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Why We Should Be Talking About Autonomy Rather Than Flexibility

Published Fri Nov 12 2021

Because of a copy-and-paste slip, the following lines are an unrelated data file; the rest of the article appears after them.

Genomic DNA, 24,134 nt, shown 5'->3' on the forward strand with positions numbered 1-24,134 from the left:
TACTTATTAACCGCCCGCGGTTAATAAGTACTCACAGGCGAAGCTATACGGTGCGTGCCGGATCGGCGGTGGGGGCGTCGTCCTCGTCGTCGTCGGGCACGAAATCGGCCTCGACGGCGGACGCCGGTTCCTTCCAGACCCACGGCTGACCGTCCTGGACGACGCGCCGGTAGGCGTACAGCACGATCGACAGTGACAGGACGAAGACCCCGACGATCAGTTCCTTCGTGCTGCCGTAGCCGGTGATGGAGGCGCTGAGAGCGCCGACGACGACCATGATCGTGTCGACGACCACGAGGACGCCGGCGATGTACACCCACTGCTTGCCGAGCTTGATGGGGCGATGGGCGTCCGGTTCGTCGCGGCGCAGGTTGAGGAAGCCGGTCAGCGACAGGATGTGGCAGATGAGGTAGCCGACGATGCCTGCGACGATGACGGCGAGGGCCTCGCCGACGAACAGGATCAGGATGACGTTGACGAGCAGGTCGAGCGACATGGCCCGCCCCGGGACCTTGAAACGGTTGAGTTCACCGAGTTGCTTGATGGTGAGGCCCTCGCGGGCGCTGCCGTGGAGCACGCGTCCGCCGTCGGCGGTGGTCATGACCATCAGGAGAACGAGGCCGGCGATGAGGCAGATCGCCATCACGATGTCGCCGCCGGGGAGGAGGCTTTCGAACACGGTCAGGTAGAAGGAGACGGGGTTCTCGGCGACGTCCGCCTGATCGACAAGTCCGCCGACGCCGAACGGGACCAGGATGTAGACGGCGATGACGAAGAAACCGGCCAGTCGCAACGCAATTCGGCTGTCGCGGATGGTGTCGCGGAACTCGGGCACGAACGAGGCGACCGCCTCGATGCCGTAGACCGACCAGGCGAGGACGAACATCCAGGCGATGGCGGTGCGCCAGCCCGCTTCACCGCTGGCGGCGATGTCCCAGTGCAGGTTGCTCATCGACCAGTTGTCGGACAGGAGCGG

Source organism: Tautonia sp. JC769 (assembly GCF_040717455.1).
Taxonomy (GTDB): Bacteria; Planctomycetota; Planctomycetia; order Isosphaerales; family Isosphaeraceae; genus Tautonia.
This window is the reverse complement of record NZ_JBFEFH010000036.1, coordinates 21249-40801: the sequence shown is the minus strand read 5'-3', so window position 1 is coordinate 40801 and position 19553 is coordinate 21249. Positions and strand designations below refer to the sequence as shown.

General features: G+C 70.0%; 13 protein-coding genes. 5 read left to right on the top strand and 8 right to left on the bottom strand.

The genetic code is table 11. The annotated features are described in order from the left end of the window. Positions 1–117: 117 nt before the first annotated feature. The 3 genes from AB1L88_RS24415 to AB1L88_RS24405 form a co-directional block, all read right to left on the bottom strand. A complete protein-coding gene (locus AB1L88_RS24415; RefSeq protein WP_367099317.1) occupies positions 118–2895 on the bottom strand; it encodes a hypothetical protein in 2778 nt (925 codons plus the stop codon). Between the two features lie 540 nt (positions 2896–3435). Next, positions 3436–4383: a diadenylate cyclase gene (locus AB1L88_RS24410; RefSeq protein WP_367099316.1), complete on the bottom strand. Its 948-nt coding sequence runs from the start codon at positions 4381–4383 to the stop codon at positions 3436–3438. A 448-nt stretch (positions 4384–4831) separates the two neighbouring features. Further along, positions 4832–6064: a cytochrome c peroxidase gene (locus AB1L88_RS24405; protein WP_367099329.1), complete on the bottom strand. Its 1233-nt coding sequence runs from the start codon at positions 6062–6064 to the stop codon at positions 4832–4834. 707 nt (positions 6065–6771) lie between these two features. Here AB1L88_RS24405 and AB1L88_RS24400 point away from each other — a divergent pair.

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Right now, it seems “flexibility” is dominating the conversation when we talk about the future of work. However, what are we talking about when we say flexibility, and is that the concept we really should be focusing on? For some leaders, flexibility means allowing employees to work wherever they want, whenever they want. For others it might be more limited in scope—“you can work from home one day a week” or something similar. However, maybe we shouldn’t be discussing flexibility at all. Maybe what we should be discussing is autonomy. While this may seem like splitting hairs, the two concepts do differ in critical ways. While flexibility is important, the ability to decide how that flexibility will be applied for ones’ self—also known as autonomy—is arguably more important in the minds of employees. How, though, can employers improve their employees’ feelings of autonomy? Start by establishing principles instead of policies. Hybrid work arrangements that contain policy-driven mandates (for example, you can work from home on Tuesdays and Thursdays) are likely to be rejected by employees based on their lack of autonomy. However, if you offer a principle instead (for example, we want employees to split their time between the office and home), you’re far more likely to keep employees retained and engaged.

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